Apple Unveils iPhone 6S, iPad Pro, Apple Pen, New Apple TV

(Glenn Derene/Consumer Reports)

(Glenn Derene/Consumer Reports)

Come once again, Apple faithful and skeptics alike, to the Tim Cook Show starring Apple CEO Tim Cook & His Menagerie Of Shiny New Electronic Devices That You Will Want To Replace The Next Time He Holds One Of These Events.

Cook, not exactly known for getting to the point during these press events, started today’s presentation by promising “monster announcements across several of our product lines.”

After nearly 90 minutes of showing off the below products, Apple finally unveiled its new selection of iPhones — the iPhone 6S and 6S Plus:

Cook claims that these are the “most advanced smartphones… in the world,” but he’s probably not an unbiased source on that.


In addition to a new aluminum for the case (available in four colors), these devices will include a new technology dubbed “3D Touch” that detects the level of force and allows for new tactile interactions between the standard tapping and pinching.


Apple gave the example of looking at your list of e-mails and wanting to just take a quick peek at one without opening it. You can press firmly on that message and it will pop out in front of the rest of the screen until you release. When you let go, it automatically takes you back to the e-mail list.

Likewise, you can preview a website linked in an e-mail without having to open a web browser. Or you can peek in to an app from the homescreen for specific tasks that don’t require opening the app, like dropping a pin of your current location on Apple Maps or liking a photo on Instagram.




The iPhone 6S fingerprint sensor has been improved, with Apple claiming it is up to twice as fast as the current sensor.

The devices’ main camera is now 12 megapixels, while the user-facing FaceTime camera has been upgraded to 5 megapixels:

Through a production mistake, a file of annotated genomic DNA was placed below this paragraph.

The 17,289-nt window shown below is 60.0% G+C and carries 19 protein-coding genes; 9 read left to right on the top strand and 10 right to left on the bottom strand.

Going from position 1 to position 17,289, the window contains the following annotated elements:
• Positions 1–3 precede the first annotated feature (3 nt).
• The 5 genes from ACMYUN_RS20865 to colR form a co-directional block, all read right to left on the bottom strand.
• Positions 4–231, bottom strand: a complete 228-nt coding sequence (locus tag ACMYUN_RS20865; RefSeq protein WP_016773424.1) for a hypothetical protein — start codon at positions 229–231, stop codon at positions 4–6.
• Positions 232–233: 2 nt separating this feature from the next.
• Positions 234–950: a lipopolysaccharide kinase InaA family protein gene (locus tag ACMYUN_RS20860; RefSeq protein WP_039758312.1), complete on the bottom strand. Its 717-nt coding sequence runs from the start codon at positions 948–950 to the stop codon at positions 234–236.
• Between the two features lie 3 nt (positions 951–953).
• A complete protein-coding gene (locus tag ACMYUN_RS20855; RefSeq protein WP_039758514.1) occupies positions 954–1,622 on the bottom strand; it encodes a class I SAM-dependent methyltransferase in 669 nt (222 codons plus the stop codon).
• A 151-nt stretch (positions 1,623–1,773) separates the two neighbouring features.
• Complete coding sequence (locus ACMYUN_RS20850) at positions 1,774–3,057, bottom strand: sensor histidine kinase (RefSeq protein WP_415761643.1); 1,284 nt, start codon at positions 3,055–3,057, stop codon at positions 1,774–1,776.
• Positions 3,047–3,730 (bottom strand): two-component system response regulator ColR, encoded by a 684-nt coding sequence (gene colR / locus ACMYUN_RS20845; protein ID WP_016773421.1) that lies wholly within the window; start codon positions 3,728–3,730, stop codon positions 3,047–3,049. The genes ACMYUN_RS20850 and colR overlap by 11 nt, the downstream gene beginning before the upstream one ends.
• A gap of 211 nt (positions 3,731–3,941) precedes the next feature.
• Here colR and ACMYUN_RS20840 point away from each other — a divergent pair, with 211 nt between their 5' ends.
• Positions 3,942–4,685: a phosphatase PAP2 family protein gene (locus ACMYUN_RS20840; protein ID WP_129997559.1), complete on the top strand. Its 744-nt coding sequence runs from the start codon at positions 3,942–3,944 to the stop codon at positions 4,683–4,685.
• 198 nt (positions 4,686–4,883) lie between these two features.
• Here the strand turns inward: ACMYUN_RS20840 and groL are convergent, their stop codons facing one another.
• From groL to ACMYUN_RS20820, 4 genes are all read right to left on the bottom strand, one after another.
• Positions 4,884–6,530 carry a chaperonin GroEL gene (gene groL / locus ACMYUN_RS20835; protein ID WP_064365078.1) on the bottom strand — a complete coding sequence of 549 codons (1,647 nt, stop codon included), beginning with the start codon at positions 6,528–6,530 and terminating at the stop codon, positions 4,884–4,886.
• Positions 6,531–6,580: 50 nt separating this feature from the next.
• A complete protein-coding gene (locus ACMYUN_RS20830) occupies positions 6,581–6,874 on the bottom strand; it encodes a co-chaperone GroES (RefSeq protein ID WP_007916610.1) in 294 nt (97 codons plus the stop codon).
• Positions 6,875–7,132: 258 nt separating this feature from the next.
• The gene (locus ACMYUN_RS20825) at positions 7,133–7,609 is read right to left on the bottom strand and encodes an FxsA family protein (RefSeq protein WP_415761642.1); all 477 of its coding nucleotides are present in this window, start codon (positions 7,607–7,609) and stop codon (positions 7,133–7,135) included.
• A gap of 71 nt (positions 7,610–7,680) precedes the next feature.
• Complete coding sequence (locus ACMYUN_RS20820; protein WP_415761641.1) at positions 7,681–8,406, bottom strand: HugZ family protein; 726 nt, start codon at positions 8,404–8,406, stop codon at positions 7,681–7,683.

And the phones will shoot ultra-HD 4K video, for owners of newer TVs and displays that support this level of resolution, and for fans of hyper-real video footage.


Most interestingly, the 6S and 6S Plus will now take what the company calls “Live Photos,” which capture footage for about a second either side of taking a photo. So when you use the 3D Touch interface and press on one of these Live Photos, you’ll suddenly see it come to life with movement and sound for a couple of seconds. Apple says that this is done in a way that minimizes storage space so that these images don’t hog memory.

In an attempt to woo over Android users, Apple will be releasing an app — on the Android Store — that aids in the transition of Android device data to a new iPhone 6S or 6S Plus.

How much? Depends. For those who can still get two-year contract pricing with their wireless carriers, the 6S and 6S Plus will start at $199 and $299, respectively.


But since most U.S. consumers now pay for their phones through installment plans, Apple provided these approximate monthly rates for two-year installment plans:

Apple is also going to be offering its own new upgrade program that charges $32/month and lets members upgrade to a new phone every year. Phones through this plan come unlocked and can be taken to any carrier that works with iPhone.

When will these be available? Pre-orders in the U.S. start Sept. 12 and the devices are in stores Sept. 25.

For Apple’s signature tablet, Cook promised the “biggest news in iPad since the iPad.” The iPad Pro has the biggest screen (12.9″) in any iOS device to date.


With the bigger display (5.6 million pixels), explained Apple’s Phil Schiller, movies are more cinematic, games are more immersive, users have access to a bigger keyboard (more on that in a moment), and some apps will be able to be split-screen for side-by-side use. A Microsoft exec was on hand to show how Office users could multitask on the Pro.


The variable refresh rate of the new display also means the iPad can conserve energy when the screen isn’t actively showing video. With this and other system updates, the battery in the Pro is expected to last 10 hours.